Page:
Cancer-associated protein kinase C mutations reveal kinase's role as tumor suppressor

Cell. 2015 Jan 29;160(3):489-502. doi: 10.1016/j.cell.2015.01.001. Epub 2015 Jan 22.


Protein kinase C (PKC) isozymes have remained elusive cancer targets despite the unambiguous tumor promoting function of their potent ligands, phorbol esters, and the prevalence of their mutations. We analyzed 8% of PKC mutations identified in human cancers and found that, surprisingly, most were loss of function and none were activating. Loss-of-function mutations occurred in all PKC subgroups and impeded second-messenger binding, phosphorylation, or catalysis. Correction of a loss-of-function PKCβ mutation by CRISPR-mediated genome editing in a patient-derived colon cancer cell line suppressed anchorage-independent growth and reduced tumor growth in a xenograft model. Hemizygous deletion promoted anchorage-independent growth, revealing that PKCβ is haploinsufficient for tumor suppression. Several mutations were dominant negative, suppressing global PKC signaling output, and bioinformatic analysis suggested that PKC mutations cooperate with co-occurring mutations in cancer drivers. These data establish that PKC isozymes generally function as tumor suppressors, indicating that therapies should focus on restoring, not inhibiting, PKC activity.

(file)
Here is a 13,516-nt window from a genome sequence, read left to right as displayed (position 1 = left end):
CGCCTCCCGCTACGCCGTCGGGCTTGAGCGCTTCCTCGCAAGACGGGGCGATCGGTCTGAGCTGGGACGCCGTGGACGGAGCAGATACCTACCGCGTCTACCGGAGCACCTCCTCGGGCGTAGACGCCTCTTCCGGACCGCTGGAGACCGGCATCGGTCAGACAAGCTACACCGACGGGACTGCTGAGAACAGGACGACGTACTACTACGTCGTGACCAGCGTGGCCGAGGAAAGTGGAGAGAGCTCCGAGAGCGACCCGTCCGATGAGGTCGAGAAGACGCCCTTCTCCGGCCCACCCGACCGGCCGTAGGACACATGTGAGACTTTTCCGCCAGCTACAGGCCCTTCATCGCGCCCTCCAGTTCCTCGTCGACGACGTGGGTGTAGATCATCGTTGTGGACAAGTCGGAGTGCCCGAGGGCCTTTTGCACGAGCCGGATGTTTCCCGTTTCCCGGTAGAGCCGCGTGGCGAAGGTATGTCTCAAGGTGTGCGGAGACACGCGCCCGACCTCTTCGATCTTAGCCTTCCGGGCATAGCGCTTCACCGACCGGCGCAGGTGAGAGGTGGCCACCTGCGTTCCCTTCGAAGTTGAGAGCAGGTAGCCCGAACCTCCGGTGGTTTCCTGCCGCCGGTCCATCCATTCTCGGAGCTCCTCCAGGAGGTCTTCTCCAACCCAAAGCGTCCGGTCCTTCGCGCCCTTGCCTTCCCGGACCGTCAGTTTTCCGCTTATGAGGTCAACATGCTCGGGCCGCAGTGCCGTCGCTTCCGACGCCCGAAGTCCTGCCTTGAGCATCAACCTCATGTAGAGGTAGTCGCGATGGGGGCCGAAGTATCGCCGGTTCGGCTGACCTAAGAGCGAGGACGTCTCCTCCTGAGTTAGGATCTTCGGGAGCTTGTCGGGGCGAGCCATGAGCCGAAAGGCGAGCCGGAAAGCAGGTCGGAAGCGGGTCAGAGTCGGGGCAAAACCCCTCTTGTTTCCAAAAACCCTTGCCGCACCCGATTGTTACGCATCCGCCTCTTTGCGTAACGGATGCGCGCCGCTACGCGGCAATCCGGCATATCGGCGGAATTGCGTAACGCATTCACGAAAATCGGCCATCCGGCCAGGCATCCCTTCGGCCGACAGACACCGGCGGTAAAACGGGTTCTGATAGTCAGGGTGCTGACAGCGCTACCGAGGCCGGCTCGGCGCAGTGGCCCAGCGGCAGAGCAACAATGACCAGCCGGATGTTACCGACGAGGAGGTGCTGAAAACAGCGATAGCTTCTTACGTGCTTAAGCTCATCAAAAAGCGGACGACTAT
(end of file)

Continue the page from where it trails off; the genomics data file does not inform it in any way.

Publication types

  • Research Support, N.I.H., Extramural
  • Research Support, Non-U.S. Gov't
  • Research Support, U.S. Gov't, Non-P.H.S.

MeSH terms

  • Animals
  • Cell Line, Tumor
  • Fluorescence Resonance Energy Transfer
  • Genes, Tumor Suppressor
  • Heterografts
  • Humans
  • Isoenzymes / chemistry
  • Isoenzymes / genetics
  • Isoenzymes / metabolism
  • Mice, Nude
  • Models, Molecular
  • Mutation
  • Neoplasm Transplantation
  • Neoplasms / drug therapy
  • Neoplasms / genetics
  • Protein Kinase C / chemistry*
  • Protein Kinase C / genetics*
  • Protein Kinase C / metabolism
  • Protein Structure, Tertiary


  • Isoenzymes
  • Protein Kinase C